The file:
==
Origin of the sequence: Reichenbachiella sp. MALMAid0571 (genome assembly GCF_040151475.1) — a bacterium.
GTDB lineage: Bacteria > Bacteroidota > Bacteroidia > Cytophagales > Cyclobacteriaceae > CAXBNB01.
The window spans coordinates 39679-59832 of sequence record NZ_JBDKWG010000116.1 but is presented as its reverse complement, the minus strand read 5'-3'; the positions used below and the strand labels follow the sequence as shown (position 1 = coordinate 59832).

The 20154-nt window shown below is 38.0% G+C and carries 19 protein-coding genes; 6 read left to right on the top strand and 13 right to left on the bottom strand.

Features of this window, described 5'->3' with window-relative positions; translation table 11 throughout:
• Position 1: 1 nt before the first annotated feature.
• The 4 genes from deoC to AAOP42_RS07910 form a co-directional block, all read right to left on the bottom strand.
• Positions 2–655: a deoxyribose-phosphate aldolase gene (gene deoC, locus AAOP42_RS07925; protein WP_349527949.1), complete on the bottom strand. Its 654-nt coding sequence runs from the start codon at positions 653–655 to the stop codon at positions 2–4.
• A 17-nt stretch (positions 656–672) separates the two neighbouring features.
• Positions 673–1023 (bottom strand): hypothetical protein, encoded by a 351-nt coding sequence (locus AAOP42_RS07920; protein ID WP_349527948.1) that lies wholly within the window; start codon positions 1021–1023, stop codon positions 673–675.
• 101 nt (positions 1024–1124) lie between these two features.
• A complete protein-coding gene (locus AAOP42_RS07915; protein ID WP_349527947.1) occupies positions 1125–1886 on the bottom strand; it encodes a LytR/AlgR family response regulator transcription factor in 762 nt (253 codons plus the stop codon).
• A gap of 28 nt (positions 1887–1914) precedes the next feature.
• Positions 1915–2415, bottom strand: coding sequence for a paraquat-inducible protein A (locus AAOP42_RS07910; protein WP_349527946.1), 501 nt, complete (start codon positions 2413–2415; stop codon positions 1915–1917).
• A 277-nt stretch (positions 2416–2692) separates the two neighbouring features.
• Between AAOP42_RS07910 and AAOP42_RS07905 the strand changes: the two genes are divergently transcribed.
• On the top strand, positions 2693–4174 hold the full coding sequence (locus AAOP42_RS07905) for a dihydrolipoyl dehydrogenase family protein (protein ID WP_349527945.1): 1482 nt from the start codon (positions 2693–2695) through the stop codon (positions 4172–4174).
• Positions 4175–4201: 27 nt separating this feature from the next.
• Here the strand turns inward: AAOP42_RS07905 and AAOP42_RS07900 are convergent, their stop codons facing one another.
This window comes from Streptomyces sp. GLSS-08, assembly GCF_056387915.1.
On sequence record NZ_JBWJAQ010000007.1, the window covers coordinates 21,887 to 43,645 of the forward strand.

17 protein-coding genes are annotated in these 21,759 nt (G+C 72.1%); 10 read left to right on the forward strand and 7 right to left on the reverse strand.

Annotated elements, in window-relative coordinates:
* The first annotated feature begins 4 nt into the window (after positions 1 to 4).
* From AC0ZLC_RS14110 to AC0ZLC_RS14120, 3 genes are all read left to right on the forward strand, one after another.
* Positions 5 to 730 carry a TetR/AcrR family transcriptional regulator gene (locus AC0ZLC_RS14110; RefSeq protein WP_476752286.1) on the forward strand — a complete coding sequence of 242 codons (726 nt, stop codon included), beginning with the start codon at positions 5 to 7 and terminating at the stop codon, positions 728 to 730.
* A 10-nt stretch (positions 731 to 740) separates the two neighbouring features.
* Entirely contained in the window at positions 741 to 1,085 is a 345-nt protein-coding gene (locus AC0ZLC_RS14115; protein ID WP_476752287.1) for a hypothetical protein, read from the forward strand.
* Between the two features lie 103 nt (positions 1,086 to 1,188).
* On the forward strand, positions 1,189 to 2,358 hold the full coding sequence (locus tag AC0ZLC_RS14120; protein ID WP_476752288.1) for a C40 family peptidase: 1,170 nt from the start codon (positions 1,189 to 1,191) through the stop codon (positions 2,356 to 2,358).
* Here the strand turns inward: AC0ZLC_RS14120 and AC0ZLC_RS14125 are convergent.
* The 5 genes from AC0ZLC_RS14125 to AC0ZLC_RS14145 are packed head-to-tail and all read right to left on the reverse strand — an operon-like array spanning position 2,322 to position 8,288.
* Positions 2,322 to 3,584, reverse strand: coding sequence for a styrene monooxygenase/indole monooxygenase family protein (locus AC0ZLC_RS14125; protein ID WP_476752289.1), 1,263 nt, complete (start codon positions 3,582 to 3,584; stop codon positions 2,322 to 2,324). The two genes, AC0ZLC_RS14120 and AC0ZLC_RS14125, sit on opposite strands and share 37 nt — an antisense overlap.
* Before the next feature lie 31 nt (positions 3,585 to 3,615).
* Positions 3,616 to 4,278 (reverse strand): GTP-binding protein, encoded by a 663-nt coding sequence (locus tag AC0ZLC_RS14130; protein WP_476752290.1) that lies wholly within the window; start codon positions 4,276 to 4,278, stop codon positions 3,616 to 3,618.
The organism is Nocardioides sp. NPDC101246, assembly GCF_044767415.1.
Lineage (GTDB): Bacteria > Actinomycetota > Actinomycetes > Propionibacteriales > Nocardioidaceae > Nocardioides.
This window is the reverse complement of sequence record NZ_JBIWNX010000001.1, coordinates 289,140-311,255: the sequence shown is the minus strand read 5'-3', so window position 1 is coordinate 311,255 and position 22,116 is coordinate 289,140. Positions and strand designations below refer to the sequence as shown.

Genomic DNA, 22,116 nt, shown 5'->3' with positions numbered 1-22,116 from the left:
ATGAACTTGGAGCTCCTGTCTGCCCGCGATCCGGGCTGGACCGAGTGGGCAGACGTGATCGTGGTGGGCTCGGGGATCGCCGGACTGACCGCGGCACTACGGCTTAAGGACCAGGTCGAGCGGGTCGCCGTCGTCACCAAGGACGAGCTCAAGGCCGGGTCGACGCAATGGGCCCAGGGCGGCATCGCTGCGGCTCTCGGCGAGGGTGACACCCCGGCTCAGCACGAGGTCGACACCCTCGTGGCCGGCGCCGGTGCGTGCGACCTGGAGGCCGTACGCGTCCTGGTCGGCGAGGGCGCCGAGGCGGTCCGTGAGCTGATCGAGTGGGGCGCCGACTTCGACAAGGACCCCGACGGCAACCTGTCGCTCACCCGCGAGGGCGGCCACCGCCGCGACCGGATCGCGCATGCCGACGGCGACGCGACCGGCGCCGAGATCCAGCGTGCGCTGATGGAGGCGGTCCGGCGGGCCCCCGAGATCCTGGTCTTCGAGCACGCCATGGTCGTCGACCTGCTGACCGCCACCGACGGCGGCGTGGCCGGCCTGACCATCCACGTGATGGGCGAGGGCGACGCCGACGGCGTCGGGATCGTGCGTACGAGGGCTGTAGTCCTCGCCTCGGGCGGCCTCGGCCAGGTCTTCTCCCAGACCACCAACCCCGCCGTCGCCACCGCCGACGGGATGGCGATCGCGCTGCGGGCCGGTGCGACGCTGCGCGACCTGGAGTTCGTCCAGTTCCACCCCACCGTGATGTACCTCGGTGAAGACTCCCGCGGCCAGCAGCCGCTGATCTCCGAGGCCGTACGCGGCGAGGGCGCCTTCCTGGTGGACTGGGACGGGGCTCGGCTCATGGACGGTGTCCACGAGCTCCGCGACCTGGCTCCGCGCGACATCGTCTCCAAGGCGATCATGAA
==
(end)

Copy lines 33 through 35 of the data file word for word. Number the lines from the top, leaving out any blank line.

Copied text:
* Positions 2,322 to 3,584, reverse strand: coding sequence for a styrene monooxygenase/indole monooxygenase family protein (locus AC0ZLC_RS14125; protein ID WP_476752289.1), 1,263 nt, complete (start codon positions 3,582 to 3,584; stop codon positions 2,322 to 2,324). The two genes, AC0ZLC_RS14120 and AC0ZLC_RS14125, sit on opposite strands and share 37 nt — an antisense overlap.
* Before the next feature lie 31 nt (positions 3,585 to 3,615).
* Positions 3,616 to 4,278 (reverse strand): GTP-binding protein, encoded by a 663-nt coding sequence (locus tag AC0ZLC_RS14130; protein WP_476752290.1) that lies wholly within the window; start codon positions 4,276 to 4,278, stop codon positions 3,616 to 3,618.